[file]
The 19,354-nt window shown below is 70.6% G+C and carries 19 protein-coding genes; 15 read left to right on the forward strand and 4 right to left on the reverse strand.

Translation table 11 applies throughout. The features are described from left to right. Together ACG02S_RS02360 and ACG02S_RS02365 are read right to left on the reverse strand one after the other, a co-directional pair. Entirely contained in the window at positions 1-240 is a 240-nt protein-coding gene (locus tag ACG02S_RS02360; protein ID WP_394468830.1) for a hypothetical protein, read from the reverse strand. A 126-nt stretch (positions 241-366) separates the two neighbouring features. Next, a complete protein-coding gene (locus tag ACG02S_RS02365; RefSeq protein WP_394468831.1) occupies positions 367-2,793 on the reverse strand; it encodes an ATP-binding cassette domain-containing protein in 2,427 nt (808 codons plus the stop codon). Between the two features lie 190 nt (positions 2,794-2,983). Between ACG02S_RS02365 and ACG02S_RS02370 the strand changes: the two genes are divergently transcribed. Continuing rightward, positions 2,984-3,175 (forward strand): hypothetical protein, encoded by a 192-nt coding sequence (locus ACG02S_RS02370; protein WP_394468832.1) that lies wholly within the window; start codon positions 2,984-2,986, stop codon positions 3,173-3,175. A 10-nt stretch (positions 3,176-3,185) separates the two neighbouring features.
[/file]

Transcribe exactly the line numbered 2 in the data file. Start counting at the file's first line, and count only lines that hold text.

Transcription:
Translation table 11 applies throughout. The features are described from left to right. Together ACG02S_RS02360 and ACG02S_RS02365 are read right to left on the reverse strand one after the other, a co-directional pair. Entirely contained in the window at positions 1-240 is a 240-nt protein-coding gene (locus tag ACG02S_RS02360; protein ID WP_394468830.1) for a hypothetical protein, read from the reverse strand. A 126-nt stretch (positions 241-366) separates the two neighbouring features. Next, a complete protein-coding gene (locus tag ACG02S_RS02365; RefSeq protein WP_394468831.1) occupies positions 367-2,793 on the reverse strand; it encodes an ATP-binding cassette domain-containing protein in 2,427 nt (808 codons plus the stop codon). Between the two features lie 190 nt (positions 2,794-2,983). Between ACG02S_RS02365 and ACG02S_RS02370 the strand changes: the two genes are divergently transcribed. Continuing rightward, positions 2,984-3,175 (forward strand): hypothetical protein, encoded by a 192-nt coding sequence (locus ACG02S_RS02370; protein WP_394468832.1) that lies wholly within the window; start codon positions 2,984-2,986, stop codon positions 3,173-3,175. A 10-nt stretch (positions 3,176-3,185) separates the two neighbouring features.